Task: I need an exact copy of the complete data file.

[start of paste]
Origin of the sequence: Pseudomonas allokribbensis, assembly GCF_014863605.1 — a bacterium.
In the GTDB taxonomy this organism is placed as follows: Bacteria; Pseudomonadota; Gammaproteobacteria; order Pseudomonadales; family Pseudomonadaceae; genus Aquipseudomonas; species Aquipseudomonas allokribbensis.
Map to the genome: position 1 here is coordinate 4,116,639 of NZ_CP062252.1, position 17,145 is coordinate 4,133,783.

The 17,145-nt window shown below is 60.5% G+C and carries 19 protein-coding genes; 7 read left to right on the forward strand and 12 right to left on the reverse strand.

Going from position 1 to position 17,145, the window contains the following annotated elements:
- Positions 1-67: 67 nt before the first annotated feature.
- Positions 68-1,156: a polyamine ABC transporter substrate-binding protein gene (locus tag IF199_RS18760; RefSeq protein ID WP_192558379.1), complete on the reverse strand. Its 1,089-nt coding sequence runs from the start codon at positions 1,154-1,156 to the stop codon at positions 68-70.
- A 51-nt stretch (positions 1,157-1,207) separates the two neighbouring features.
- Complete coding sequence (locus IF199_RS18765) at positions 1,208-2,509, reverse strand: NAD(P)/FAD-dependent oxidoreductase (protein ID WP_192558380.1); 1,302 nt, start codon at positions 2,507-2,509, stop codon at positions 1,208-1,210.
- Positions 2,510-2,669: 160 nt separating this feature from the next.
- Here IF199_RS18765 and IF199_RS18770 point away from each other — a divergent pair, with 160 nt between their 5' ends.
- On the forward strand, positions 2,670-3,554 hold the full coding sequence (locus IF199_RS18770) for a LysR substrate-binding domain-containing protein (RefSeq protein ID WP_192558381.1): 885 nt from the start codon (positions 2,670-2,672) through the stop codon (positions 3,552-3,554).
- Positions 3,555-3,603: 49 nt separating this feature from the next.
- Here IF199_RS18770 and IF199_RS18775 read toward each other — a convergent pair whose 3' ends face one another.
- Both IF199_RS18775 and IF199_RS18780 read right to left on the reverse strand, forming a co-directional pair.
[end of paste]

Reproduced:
Origin of the sequence: Pseudomonas allokribbensis, assembly GCF_014863605.1 — a bacterium.
In the GTDB taxonomy this organism is placed as follows: Bacteria; Pseudomonadota; Gammaproteobacteria; order Pseudomonadales; family Pseudomonadaceae; genus Aquipseudomonas; species Aquipseudomonas allokribbensis.
Map to the genome: position 1 here is coordinate 4,116,639 of NZ_CP062252.1, position 17,145 is coordinate 4,133,783.

The 17,145-nt window shown below is 60.5% G+C and carries 19 protein-coding genes; 7 read left to right on the forward strand and 12 right to left on the reverse strand.

Going from position 1 to position 17,145, the window contains the following annotated elements:
- Positions 1-67: 67 nt before the first annotated feature.
- Positions 68-1,156: a polyamine ABC transporter substrate-binding protein gene (locus tag IF199_RS18760; RefSeq protein ID WP_192558379.1), complete on the reverse strand. Its 1,089-nt coding sequence runs from the start codon at positions 1,154-1,156 to the stop codon at positions 68-70.
- A 51-nt stretch (positions 1,157-1,207) separates the two neighbouring features.
- Complete coding sequence (locus IF199_RS18765) at positions 1,208-2,509, reverse strand: NAD(P)/FAD-dependent oxidoreductase (protein ID WP_192558380.1); 1,302 nt, start codon at positions 2,507-2,509, stop codon at positions 1,208-1,210.
- Positions 2,510-2,669: 160 nt separating this feature from the next.
- Here IF199_RS18765 and IF199_RS18770 point away from each other — a divergent pair, with 160 nt between their 5' ends.
- On the forward strand, positions 2,670-3,554 hold the full coding sequence (locus IF199_RS18770) for a LysR substrate-binding domain-containing protein (RefSeq protein ID WP_192558381.1): 885 nt from the start codon (positions 2,670-2,672) through the stop codon (positions 3,552-3,554).
- Positions 3,555-3,603: 49 nt separating this feature from the next.
- Here IF199_RS18770 and IF199_RS18775 read toward each other — a convergent pair whose 3' ends face one another.
- Both IF199_RS18775 and IF199_RS18780 read right to left on the reverse strand, forming a co-directional pair.